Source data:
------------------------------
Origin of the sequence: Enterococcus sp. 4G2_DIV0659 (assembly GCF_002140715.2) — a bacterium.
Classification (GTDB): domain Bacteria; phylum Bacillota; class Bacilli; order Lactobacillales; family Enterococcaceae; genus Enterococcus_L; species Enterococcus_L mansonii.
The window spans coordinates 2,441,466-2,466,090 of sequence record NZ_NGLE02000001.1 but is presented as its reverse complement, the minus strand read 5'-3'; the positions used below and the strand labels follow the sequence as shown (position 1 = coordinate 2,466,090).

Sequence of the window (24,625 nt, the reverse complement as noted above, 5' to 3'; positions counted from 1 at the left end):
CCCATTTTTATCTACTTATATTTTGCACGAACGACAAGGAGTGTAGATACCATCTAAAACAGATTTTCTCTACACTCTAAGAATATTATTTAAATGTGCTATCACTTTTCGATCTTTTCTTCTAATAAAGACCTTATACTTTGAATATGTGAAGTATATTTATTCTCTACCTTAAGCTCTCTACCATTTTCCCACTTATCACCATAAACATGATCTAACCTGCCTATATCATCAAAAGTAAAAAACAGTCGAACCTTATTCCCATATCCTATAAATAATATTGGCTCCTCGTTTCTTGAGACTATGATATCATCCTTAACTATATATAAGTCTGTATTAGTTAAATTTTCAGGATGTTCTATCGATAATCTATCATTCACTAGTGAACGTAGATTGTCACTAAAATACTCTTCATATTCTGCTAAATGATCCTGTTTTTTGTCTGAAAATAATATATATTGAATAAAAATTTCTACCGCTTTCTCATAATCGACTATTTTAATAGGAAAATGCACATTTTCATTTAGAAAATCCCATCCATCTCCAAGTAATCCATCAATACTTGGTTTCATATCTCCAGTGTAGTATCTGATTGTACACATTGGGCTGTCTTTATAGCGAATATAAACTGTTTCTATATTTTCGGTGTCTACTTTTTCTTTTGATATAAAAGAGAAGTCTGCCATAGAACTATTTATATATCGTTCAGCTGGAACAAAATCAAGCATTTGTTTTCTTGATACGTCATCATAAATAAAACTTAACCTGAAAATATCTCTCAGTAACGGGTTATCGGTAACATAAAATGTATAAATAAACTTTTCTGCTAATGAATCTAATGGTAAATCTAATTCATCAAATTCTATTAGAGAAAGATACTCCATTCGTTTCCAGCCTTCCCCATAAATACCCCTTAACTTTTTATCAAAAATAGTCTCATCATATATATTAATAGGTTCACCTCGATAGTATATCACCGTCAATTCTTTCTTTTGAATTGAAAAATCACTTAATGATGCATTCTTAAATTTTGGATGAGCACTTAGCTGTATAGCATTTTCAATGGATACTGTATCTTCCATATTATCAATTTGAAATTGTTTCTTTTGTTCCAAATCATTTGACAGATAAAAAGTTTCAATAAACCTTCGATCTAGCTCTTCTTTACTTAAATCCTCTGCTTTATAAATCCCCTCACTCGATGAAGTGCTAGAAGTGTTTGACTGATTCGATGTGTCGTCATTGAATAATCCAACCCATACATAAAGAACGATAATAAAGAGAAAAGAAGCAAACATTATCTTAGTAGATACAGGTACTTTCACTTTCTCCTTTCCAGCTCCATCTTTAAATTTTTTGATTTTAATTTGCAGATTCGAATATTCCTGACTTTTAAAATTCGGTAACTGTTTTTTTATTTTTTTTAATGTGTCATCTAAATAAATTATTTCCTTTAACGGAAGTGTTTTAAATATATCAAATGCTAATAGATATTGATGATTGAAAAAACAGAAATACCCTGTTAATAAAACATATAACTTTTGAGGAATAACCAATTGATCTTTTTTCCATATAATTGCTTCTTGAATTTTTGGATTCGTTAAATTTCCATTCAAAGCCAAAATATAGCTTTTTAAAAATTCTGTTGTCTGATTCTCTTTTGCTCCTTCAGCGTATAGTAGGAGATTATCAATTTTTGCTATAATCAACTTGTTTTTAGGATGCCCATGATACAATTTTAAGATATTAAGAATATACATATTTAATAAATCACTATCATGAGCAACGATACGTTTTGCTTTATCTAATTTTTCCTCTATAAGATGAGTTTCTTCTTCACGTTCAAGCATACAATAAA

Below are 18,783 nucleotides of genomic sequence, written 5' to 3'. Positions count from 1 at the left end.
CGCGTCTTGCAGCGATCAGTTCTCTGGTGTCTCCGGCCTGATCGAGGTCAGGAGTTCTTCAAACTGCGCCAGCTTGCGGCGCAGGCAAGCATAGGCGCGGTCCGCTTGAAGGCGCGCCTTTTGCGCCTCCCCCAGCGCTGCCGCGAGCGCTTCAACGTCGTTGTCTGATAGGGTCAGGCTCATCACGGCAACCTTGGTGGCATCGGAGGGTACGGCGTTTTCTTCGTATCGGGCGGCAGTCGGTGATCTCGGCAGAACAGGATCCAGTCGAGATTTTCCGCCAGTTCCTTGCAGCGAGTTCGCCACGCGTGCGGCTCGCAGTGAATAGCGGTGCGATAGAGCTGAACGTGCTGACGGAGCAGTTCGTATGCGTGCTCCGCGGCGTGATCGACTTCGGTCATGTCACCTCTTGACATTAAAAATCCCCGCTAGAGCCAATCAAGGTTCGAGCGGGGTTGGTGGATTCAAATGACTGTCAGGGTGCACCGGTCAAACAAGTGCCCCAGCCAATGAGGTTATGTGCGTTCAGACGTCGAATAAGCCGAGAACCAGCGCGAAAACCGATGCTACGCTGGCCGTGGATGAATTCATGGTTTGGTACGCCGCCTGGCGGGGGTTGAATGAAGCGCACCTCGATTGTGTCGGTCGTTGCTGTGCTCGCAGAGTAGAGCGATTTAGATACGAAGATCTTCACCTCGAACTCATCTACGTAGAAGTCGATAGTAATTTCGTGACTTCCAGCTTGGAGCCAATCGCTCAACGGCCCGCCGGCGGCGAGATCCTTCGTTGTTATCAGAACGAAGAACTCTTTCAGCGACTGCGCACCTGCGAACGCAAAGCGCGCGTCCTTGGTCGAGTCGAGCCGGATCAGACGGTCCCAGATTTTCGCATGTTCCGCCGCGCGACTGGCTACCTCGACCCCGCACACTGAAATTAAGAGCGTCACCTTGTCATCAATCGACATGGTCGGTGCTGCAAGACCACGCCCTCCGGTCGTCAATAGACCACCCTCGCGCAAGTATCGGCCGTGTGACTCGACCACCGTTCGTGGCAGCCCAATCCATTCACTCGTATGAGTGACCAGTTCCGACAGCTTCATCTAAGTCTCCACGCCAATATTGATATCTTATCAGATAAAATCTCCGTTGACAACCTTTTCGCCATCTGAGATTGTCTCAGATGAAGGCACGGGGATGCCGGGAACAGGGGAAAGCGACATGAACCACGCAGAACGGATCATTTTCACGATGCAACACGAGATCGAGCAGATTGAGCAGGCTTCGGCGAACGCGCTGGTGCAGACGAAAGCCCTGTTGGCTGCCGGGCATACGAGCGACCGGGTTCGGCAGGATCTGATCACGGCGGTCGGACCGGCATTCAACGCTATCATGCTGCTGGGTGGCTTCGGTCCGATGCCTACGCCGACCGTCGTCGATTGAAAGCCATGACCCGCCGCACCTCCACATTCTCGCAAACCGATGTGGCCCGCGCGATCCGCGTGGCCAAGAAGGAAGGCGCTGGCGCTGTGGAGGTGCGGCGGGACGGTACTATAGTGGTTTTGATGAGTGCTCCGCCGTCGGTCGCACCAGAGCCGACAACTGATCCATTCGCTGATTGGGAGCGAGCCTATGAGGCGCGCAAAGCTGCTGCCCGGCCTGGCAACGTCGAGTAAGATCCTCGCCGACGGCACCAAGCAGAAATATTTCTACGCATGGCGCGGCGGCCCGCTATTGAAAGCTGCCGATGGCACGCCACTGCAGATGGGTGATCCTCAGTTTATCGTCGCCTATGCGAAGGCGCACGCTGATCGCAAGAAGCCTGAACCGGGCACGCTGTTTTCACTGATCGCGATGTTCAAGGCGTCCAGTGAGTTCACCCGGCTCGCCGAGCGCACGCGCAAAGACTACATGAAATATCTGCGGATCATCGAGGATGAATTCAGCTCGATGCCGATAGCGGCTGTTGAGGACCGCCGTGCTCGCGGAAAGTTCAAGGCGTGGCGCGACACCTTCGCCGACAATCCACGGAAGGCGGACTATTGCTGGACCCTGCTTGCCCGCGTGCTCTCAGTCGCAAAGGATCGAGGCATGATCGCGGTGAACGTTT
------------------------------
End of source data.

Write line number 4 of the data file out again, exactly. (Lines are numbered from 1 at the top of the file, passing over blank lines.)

Sequence of the window (24,625 nt, the reverse complement as noted above, 5' to 3'; positions counted from 1 at the left end):